Over a third of Brits want to switch to a plant-based diet next year, although 38% think they’ll fail within the first two weeks of January.
A survey commissioned by plant-based cheese brand Nurishh has revealed people’s attitudes towards trying to go plant-based in the New Year.
In the survey of 2,000 British adults, around a third responded that they wanted to switch to a plant-based diet for 2022.
However, 38% think that they will fail within the first two weeks of January.
Saving the planet was cited as the biggest incentive for ditching meat, while more than half of respondents think it’s a healthier way of eating.
Around 30% want to try plant-based just to try something new, while just over 25% believe that going vegan is a trend that will boost their social profile.
The survey also revealed that around two-thirds of people have already tried a plant-based diet before, with 63% claiming it’s something they attempt at the start of every year.
It takes 32% of those polled just a week to fail at the first hurdle, while 21% have managed one whole month before giving up.
Why do people give up?
The taste of foods was found to be the biggest barrier to sticking with the change, while 56% would miss their favourite dishes too much.
The cost of plant-based products was also found to be a reason for quitting, as 42% of responders found it too expensive to carry on
As many as a third admit to giving in to temptation too easily with reasons being lack of willpower (72%), getting bored too quickly (47%) and the fear of missing out (43%).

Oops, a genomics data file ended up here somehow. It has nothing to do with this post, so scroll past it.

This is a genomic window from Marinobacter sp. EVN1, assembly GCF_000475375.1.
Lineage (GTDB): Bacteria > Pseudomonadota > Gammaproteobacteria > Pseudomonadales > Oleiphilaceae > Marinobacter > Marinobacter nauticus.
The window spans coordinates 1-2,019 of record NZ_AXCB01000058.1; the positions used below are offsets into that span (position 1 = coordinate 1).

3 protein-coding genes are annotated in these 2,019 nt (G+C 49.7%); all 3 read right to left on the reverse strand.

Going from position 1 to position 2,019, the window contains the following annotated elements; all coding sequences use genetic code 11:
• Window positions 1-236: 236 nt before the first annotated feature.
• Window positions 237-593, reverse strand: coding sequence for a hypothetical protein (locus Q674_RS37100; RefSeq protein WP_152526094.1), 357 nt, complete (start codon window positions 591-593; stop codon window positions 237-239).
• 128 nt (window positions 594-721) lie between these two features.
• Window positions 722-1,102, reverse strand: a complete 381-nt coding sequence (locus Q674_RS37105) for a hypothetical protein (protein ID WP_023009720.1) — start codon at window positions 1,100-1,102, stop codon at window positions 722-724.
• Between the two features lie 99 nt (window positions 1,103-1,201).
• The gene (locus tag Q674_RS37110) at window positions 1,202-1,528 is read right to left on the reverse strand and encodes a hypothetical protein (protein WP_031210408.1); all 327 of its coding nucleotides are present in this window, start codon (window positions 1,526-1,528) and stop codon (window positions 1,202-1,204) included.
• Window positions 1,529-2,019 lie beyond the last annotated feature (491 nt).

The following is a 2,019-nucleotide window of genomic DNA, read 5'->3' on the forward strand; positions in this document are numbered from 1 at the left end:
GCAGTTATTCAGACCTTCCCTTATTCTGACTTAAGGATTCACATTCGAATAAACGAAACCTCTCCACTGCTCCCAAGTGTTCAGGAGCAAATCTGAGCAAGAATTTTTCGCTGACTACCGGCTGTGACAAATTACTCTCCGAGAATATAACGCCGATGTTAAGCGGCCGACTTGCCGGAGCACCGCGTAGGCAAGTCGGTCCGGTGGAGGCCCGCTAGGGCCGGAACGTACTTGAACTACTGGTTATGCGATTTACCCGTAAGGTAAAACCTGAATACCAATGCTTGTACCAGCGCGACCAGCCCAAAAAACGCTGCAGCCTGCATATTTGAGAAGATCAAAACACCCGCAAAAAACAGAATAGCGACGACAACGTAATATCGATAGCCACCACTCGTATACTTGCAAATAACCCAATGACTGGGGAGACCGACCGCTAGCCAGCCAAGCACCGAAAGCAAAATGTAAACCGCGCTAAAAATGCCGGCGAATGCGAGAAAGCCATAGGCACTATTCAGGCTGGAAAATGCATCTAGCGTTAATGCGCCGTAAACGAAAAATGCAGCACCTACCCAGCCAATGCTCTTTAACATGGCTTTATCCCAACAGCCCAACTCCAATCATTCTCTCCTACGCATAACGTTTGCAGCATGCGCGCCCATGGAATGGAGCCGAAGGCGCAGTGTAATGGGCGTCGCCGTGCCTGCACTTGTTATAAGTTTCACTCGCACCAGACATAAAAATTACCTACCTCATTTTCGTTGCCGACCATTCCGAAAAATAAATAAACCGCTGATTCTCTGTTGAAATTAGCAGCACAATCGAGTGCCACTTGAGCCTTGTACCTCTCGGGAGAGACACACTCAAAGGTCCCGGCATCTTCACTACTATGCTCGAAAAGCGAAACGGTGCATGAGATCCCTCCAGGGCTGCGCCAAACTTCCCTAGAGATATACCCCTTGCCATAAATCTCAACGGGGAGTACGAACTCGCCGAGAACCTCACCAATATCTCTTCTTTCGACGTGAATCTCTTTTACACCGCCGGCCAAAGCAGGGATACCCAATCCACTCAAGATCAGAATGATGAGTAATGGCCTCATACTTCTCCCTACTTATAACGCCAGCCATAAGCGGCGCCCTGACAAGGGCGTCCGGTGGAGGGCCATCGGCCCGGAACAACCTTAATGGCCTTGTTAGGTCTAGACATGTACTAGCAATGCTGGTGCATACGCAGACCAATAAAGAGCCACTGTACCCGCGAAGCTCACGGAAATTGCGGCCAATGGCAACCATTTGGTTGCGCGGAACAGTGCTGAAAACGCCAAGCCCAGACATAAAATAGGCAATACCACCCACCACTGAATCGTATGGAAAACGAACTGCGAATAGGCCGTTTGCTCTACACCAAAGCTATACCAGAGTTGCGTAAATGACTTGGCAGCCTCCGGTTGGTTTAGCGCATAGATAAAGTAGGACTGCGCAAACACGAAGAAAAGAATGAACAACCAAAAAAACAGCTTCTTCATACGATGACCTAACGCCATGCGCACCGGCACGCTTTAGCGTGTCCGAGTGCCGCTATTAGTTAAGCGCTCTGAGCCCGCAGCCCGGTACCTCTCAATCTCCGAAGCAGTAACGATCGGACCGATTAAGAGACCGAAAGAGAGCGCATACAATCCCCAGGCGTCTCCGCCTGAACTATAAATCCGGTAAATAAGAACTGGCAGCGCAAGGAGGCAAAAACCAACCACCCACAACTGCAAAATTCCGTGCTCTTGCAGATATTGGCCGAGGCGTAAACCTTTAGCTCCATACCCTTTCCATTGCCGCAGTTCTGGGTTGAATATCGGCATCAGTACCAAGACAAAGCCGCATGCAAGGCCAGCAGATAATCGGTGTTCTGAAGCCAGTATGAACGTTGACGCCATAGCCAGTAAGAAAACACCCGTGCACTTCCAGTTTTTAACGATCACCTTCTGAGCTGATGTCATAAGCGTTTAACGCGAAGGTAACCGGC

Deborah Blaser from Nurishh says: “These survey results reveal a growing trend in our society.
“The premise behind our range is to cater for the one in three that want to go plant-based but don’t want to compromise on taste.
“Plant-based category sales have doubled in the last five years, yet products that stack up in taste and support flexitarian-curious Brits planning to make the switch are in small numbers.
“We hope Nurishh will make it easier for people who want to really try and stick at their new year’s resolution.”
Almost half of the people surveyed admitted that they were likely to pretend to still be eating plant-based even after giving in to temptation.
Meanwhile, a fifth of respondents had lied in the past about sticking to something even though they secretly gave it up already.
Trends in plant-based eating
A separate study by Nestlé Professional has shown that even among those who don’t plan to go fully plant-based, Brits are likely to eat more meat- and dairy-free foods in the coming months.
Their research found that 22% of UK consumers plan to eat more plant-based meat, and 19% plan to eat more plant-based dairy in early 2022.
And it’s not all about the meat and dairy alternatives. 39% of those surveyed plan to eat more vegetables, while 24% want to increase their consumption of legumes.
Many consumers were shown to be conscious about choosing sustainable foods.
78% equated sustainable food choices with their own personal health and wellbeing. Meanwhile, 71% say they would choose sustainable options where available.
When eating out 58% would opt for plant-based or vegetarian options ‘sometimes’, ‘often’ or ‘always’.
30% would eat plant-based more often if dishes with improved flavour/texture were available in restaurants.
25% would like extra encouragement to try plant-based food like free samples or tasting events.
Want to get ahead of Veganuary 2022? Check out our 31-day guide to going vegan.